Gollapudi Maruti Rao “Saayankalamaindi” (It’s Evening Time)

Gollapudi Maruti Rao renowned for his association with Telugu film industry but made significant contributions towards Telugu literature and theater. His “Saayankalamaindi” first appeared as a weekly serial in Andhra Jyothy and later released as a novel.

“Saayankalamaindi” which translates to “It’s evening time” is a metaphorical reference to the phase of a human being. Per Hindu tradition, even human had to experience four stages in his life: Brahmacharya (Student/Bachelor), Grihastha (Householder), Vanaprastha (Retired) and Sannyasa (Renunciation). “Saayankalamaindi” is a reference to the ‘Vanaprastha’ phase of an orthodox Hindu Brahmin ‘Subhadracharyulu’.

The book is a social commentary set in the olden days where the foreign education is still a distant reality. That is the phase where western influences started to penetrate Indian households. The era where still caste based separatism was considered not only as a normalcy but as the way that the society operated.

Gollapudi Maruti Rao introduces many characters in this novel that are distinguished either by their caste, physical appearance, education, wealth or profession. Each character is written with a peculiarity that not only reflected their behavior but is also as representative of the community that has the traits associated with the system personified.

Central to this story is a family – Subhadaracharylu who is an orthodox religious Brahmin whose definition of activity is praying to the deity ‘Kunthi Madhava Swamy”, an avatar of Lord Vishnu. He is accompanied by his wife ‘Varadamma’, who knows no world other than her husband and Lord Vishnu. They are blessed with two children – ‘China Tirumalacharyulu’ (Tirumala) and ‘Andaallu”. As the years pass by, Tirumala leaves the country to work for General Electric and Andaallu is banished from the house for loving and marrying a person from the lower caste. The years pass by and a day comes when Subhadracharylu passes away almost two years after the death of his wife Varadamma.

The book treats you through some of the brilliant characters you might have read in the Indian literature – a rich kshatriya who is a dear friend to Acharyulu, a trickster who identifies the genius in Tirumula, an illicit wife, and her daughter dedicated their lives to the well-being of others, another youngster from a lower caste who believed in the education system and an orphan lawyer who helped Tirumala.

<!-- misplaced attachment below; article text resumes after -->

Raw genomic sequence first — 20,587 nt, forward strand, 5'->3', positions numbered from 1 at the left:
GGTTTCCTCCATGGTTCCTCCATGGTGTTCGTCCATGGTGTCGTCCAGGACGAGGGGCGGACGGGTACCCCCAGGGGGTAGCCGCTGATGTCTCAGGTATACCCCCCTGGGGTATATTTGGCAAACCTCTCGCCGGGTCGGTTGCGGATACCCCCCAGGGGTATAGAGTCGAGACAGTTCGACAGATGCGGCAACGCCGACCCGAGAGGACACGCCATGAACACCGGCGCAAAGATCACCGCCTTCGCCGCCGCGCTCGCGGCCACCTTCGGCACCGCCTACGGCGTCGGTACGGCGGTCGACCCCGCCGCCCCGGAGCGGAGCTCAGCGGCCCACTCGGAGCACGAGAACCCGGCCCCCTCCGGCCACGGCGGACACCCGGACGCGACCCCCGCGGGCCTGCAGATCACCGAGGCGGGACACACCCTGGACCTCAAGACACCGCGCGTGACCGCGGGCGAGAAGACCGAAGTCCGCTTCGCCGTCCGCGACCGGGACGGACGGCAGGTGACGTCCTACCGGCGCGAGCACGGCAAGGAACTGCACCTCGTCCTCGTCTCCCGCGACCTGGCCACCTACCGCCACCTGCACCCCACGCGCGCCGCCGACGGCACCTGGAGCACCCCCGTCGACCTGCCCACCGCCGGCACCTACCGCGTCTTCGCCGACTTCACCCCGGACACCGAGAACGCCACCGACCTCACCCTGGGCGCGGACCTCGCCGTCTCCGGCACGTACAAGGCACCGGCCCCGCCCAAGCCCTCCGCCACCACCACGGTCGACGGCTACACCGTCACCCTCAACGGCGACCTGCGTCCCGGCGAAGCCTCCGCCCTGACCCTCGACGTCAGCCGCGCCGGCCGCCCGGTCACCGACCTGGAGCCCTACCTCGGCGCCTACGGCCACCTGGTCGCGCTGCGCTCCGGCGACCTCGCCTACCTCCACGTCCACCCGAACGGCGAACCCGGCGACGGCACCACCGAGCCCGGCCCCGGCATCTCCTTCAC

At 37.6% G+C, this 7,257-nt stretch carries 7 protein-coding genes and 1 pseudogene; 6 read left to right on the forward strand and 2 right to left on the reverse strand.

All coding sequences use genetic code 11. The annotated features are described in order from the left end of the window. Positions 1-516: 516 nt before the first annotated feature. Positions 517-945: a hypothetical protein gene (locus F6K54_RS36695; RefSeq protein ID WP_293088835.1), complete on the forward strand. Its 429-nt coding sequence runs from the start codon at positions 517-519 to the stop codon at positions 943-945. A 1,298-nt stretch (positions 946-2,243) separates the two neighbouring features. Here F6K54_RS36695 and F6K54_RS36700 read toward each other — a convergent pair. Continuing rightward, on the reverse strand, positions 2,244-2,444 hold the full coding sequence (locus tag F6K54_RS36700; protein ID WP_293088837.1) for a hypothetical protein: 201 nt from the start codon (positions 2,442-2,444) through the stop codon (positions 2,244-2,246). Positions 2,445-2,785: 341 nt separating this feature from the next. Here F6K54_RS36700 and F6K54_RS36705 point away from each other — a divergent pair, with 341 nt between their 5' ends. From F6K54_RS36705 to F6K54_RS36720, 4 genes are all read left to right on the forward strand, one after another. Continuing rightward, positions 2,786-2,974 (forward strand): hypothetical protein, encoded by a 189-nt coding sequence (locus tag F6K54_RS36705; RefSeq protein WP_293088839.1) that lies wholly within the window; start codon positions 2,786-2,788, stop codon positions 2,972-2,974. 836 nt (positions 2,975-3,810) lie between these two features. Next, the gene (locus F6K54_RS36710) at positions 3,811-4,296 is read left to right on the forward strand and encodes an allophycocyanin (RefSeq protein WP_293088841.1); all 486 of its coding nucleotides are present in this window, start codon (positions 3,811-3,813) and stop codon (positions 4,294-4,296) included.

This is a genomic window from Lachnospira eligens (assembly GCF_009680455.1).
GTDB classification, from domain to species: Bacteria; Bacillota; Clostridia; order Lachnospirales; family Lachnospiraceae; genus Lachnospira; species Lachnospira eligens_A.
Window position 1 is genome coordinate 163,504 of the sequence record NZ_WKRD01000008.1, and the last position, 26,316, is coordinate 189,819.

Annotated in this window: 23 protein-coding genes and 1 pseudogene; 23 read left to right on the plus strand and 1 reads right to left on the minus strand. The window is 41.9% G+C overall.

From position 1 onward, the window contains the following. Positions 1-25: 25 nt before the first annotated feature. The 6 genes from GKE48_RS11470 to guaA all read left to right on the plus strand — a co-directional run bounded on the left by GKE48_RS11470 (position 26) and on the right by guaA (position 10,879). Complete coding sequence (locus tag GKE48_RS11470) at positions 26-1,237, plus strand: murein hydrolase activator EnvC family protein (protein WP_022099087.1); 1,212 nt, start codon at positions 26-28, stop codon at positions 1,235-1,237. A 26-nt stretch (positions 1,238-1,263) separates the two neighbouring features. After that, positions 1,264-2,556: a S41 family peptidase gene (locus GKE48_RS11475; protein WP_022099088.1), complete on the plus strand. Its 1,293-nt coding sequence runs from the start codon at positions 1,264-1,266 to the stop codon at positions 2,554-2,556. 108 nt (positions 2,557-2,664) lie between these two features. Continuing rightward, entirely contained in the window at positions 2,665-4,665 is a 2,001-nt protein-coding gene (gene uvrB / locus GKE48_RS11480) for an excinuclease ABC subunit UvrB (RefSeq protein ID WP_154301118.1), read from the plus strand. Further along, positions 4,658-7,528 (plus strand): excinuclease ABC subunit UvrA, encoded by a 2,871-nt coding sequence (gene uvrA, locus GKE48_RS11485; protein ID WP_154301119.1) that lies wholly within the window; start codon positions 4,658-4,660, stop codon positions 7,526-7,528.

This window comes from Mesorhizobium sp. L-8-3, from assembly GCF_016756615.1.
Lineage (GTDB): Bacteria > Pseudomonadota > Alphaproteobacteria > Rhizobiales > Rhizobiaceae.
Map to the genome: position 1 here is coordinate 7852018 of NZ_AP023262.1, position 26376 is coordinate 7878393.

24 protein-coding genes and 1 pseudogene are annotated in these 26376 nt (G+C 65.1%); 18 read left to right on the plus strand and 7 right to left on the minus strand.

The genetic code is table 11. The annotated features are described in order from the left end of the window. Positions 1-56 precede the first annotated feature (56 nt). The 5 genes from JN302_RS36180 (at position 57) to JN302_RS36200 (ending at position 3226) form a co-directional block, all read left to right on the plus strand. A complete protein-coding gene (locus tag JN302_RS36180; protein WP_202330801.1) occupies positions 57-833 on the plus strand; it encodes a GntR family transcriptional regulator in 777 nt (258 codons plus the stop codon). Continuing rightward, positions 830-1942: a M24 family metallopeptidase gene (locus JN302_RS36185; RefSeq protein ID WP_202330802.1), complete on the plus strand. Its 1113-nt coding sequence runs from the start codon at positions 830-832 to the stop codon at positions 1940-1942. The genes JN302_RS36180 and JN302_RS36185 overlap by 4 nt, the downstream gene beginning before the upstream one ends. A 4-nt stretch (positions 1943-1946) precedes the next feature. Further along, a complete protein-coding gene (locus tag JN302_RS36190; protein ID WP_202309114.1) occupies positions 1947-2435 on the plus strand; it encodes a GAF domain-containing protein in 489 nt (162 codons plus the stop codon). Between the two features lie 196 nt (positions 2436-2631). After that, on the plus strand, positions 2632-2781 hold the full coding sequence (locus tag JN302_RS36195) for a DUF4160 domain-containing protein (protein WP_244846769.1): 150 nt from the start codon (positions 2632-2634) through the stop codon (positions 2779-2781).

As the page’s flip, there is social commentary about the system existence in the society in those days. There are many moments where your eyes moistened by the expression of gratitude everyone lived with, by the sacrifices made and by the lifestyle one believed in. There are some moments in the novel where Mr. Maruti Rao gets carried away with the social commentary as the story progresses slowly. But, it is never out of life, sometimes it is stretched a bit too far that is all.

322 pages novel puts the principles of Karma and Dharma through the eyes of many individuals living in a co-existing society that messes up and purifies itself in its own ways. There is purity in many of the relations that exist in the book – Husband and wife, Son and Mother, Friends, Lawyer and Client, much more importantly Human and his God.

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Overall, Gollapudi Maruti Rao’s “Saayankalamaindi” resurrects the nostalgia about the rural societies and makes a strong social commentary about the transformation that intimately tangled many social relations. It is a brilliant novel that needs much more self-analysis and deep dive into questioning our beliefs and practices narrated through the lives of excellent characters.

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